Say, what does this shift in Gallup party identification really mean?

There are actually two shifts in the trends from Gallup’s latest polling on party identification, and both cut against the grain of media narratives of late. A few friends and readers pointed this out to me yesterday and asked what it might mean for the election. At least on the surface, they suggest that the fortunes of Donald Trump and the GOP might not be quite as dire as they appear — and that voter modeling might not have caught up to that.

In the partisan split, Republicans took a surprising lead last month — by one point, granted, but it was a +8 shift in the gap since June:

That is a significant shift — not so much as a gain for Republicans since June (+2), but as a drain of Democrats (-6). That’s outside of a margin-of-error shift, meaning that this looks like a significant decline of Democrats’ standing since Joe Biden’s primary win. What’s more, this took place over a period of time when news was breaking more against Trump and the GOP rather than in their favor. It’s the lowest percentage of Democrats in Gallup’s polling since February of this year, when the party was in the middle of its Biden-Bernie primary fight.

Not coincidentally, it’s also the highest percentage of independents since that time as well (actually 45% in January, when Democrats and Republicans tied at 27%). Gallup also polls independents separately on party leaning, and while the trend there is a little more subtle, it also offers hope that the GOP are picking up a little momentum in the gap:

That’s a tie for the lowest percentage of independents leaning toward the Democrats since April’s even split — when Trump might have been catching the last of a crisis bump in the polls. It matches the split from May, and the Democrats’ 47% in July was matched up against a slightly lower 41% for the GOP. The D+3 gap in September’s data is half of that Gallup found in July and August, and — most importantly — far less than the D+11 in June and D+12 in late May. GOP fortunes among independents have trended up ever since those results, in fact, up six points from that late-May nadir.

That in itself suggests that wide gaps in media polling might be a product of poor voter modeling. The closer we get to an election, the more that party identification — and especially the shifts within it — might reflect voter choices. Right now, the electorate looks a lot more like a dead heat than a runaway in either direction.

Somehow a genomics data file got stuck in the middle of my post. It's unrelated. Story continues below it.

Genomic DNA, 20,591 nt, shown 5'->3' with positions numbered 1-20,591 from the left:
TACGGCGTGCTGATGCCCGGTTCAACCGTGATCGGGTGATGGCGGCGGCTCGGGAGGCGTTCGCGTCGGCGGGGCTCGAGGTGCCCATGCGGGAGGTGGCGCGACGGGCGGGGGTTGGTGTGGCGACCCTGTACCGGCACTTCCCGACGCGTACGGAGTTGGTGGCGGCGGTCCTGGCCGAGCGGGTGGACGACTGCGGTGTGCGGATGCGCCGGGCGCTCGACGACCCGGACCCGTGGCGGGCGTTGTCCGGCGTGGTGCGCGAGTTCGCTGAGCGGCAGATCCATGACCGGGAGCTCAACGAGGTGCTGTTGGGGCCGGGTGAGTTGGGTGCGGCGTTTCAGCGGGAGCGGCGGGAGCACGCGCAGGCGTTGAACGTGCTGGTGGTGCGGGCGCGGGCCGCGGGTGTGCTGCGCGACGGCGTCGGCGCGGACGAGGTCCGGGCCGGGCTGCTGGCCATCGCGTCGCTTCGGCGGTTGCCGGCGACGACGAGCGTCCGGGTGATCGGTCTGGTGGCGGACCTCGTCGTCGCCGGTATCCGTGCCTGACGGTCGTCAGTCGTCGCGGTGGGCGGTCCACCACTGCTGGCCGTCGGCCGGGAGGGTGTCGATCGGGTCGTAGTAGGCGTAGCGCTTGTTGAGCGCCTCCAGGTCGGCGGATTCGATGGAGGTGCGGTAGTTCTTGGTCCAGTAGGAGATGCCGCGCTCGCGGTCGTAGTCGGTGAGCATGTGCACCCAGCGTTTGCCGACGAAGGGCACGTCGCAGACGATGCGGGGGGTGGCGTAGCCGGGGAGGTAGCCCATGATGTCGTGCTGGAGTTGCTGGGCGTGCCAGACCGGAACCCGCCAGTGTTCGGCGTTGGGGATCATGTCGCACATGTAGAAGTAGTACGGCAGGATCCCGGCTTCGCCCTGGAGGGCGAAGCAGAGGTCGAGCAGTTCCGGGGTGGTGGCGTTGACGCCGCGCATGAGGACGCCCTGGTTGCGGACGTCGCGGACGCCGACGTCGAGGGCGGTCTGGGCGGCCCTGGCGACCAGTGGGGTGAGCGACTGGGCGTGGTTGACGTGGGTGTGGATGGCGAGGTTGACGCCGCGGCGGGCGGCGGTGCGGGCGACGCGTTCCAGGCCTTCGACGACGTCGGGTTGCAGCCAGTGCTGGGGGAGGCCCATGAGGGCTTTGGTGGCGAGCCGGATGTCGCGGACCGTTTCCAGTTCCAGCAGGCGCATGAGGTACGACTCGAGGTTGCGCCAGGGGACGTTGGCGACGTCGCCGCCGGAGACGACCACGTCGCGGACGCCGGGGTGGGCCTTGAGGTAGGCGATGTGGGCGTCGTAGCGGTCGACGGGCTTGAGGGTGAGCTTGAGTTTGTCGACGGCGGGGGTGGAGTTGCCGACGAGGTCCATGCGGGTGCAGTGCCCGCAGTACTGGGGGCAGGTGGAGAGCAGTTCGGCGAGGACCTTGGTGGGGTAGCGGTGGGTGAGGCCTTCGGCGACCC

But what does this mean for elections? Let’s take a look at final Gallup numbers prior to Election Day ahead of the national elections over the past dozen years:

  • 2018: Republicans 29, independents 36, Dems 35, indie split 42/53
  • 2016: R 27, I 36, D 31, I split 43/46
  • 2014: R 26, I 39, D 32, I split 41/46
  • 2012: R 30, I 33, D 35, I split 42/50
  • 2010: R 29, I 36, D 32, I split 43/44
  • 2008: R 28, I 37, D 33, I split 40/51

Democrats won a landslide in 2008, narrowly re-elected Barack Obama in 2012, and won the House back with a moderate-sized wave in 2018. In all three years, they had a +5 or better advantage over Republicans in the overall partisan split and at least an eight-point advantage in the indie split. Republicans won relatively big in 2014 with less favorable numbers than we see at the moment in Gallup’s partisan-ID polling in either mode.

If these numbers continue to hold up as the election approaches, this looks much more like an electorate ready to re-elect an incumbent and perhaps add seats in Congress for his party than it does to eject him. That’s not a direct measurement, of course, but it’s significant enough that it should have poll modelers rethinking the assumptions built into their product.

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